Even those of you who follow Android news closely may have overlooked the Fairphone, so let me bring you up to speed. Basically, as the name implies, the Fairphone is an Android smartphone that you don’t have to feel guilty about buying, because great care was taken to ensure that all of the device’s components come from reputable sources and it was manufactured in an ethical way. Now the smartphone’s successor is one its way, and its original premise has expanded to include customizability and modularity.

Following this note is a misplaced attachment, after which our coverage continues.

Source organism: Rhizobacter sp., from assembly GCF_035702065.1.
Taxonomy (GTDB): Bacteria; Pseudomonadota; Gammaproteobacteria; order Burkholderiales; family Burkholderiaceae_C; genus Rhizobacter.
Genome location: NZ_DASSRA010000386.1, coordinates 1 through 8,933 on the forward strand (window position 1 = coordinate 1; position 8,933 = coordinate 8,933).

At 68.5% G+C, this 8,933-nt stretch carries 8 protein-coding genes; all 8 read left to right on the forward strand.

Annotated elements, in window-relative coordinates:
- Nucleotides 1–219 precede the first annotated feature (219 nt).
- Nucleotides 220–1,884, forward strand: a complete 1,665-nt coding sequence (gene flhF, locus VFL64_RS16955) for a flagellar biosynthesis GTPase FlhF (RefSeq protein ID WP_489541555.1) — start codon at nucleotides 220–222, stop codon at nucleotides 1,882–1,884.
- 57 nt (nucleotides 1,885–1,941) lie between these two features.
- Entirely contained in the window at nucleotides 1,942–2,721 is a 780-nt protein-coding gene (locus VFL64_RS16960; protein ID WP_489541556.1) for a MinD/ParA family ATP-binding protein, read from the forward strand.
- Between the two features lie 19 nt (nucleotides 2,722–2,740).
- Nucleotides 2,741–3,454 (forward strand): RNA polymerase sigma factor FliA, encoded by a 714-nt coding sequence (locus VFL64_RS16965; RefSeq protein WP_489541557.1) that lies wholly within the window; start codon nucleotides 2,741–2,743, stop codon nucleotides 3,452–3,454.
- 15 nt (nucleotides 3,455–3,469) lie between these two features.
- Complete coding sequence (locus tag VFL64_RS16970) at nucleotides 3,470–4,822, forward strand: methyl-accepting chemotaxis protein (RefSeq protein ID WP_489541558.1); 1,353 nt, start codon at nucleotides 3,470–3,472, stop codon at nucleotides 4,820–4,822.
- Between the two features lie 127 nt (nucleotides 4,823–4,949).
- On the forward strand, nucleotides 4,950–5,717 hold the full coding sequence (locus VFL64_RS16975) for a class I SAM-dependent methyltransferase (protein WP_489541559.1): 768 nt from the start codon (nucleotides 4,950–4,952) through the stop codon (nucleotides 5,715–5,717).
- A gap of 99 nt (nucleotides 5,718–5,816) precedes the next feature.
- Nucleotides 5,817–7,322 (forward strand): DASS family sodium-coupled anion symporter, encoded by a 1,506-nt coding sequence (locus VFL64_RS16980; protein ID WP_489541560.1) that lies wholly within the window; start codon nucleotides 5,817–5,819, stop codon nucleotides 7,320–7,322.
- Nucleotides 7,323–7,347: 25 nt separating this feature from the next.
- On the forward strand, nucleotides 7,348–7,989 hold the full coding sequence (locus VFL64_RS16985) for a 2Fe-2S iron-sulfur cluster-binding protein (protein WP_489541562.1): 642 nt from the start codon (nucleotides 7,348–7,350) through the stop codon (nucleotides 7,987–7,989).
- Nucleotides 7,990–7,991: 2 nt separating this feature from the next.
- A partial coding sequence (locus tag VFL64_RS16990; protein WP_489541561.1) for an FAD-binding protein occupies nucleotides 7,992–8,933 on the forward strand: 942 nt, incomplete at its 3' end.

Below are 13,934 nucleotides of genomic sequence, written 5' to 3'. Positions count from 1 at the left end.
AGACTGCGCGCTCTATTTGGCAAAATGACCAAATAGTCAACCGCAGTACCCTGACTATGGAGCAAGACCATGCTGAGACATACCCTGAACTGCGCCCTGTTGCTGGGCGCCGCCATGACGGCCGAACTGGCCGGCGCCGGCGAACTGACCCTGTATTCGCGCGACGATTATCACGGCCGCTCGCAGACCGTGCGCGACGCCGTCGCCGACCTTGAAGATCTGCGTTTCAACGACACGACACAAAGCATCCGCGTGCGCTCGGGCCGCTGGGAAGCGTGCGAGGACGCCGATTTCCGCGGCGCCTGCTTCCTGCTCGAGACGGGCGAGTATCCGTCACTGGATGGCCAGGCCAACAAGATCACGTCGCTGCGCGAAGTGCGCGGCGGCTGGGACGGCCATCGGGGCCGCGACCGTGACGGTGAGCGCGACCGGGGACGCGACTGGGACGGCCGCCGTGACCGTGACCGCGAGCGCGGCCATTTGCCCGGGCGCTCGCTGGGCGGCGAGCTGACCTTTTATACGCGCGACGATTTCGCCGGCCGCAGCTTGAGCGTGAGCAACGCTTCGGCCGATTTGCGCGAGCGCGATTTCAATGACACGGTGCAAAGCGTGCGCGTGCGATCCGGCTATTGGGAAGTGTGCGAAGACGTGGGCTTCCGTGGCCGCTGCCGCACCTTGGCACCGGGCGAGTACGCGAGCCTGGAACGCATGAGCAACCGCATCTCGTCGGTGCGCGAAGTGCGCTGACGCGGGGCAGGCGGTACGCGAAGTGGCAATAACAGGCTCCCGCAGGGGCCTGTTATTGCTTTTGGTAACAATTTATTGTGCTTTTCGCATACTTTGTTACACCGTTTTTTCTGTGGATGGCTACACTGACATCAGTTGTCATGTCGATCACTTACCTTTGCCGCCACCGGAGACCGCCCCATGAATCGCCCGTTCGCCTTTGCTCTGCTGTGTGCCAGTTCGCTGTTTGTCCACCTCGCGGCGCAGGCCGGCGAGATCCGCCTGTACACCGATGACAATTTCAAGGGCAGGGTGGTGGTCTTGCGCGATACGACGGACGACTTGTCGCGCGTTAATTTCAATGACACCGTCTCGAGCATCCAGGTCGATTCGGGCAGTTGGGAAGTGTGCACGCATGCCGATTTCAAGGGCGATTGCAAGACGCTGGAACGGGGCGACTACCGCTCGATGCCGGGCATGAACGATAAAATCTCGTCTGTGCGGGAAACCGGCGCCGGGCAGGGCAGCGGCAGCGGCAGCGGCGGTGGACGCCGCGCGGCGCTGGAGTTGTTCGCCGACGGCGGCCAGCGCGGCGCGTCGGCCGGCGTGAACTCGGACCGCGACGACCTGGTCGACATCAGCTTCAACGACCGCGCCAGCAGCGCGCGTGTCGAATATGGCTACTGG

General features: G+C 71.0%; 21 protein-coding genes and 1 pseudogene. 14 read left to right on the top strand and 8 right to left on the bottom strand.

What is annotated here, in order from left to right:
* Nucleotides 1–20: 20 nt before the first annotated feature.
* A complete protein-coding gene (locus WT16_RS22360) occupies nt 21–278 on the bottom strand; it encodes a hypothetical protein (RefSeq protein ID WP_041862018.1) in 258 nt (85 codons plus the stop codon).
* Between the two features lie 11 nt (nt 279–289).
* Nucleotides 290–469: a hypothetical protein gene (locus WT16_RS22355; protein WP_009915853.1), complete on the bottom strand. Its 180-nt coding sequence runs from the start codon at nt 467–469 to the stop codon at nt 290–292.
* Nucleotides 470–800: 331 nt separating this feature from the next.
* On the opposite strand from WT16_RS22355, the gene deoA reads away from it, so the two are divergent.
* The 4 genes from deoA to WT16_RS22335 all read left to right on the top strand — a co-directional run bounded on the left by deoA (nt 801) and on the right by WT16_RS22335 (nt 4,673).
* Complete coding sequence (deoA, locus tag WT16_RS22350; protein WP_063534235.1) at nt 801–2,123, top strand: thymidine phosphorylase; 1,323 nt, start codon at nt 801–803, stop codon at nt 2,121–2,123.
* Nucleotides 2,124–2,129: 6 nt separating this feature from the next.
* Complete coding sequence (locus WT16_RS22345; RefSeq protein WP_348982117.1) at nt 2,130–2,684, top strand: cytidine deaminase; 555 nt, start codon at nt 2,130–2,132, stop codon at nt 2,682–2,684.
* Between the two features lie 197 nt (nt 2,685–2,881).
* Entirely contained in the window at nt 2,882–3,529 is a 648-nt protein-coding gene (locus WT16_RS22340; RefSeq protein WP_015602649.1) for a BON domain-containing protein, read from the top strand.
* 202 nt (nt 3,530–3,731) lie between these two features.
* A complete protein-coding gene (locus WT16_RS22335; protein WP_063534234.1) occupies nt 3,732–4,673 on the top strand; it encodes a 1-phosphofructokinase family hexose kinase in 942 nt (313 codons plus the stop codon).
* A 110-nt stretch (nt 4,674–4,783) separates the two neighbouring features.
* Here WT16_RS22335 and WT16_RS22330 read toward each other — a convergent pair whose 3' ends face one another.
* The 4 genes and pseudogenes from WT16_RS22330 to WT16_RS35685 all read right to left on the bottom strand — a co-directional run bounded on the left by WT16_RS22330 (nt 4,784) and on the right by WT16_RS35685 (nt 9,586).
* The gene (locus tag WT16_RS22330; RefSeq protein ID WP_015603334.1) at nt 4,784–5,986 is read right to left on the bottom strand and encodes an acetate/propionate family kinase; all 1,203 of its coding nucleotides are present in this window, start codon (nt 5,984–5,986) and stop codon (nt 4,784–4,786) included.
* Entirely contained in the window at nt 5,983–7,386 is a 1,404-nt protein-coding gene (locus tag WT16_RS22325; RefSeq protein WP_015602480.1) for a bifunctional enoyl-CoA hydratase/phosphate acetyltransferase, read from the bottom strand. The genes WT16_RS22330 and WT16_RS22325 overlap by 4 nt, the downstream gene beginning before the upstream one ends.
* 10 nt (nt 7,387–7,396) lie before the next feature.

If you were paying very close attention to the Android scene, then you might remember the Fairphone 1, a mid-tier device that put an emphasis on acquiring all of its parts and labor in an ethical way. That meant that everyone who built it earned a fair wage and none of its metal was scraped out of the ground by children or sold to finance an illegal army. Since so much of our technology is, as Louis C.K. puts it, a product of human suffering, this is a pretty important hill to make a stand on. The Fairphone saw a degree of success, and now the company is expanding on their original premise and launching the Fairphone 2, which looks to give its owners a high degree of customization freedom by being totally modular. The Fairphone 2 boasts all the moral high ground of its predecessor, but the company has made all of its parts easy to disassemble and replace, making it much like a desktop PC. The concept, which runs against contemporary economic theories involving planned obsolescence, looks to make the phone longer-lasting than other devices. When one part gets outmoded or busted, you just swap it out and keep trucking. No need to upgrade to a whole new phone.
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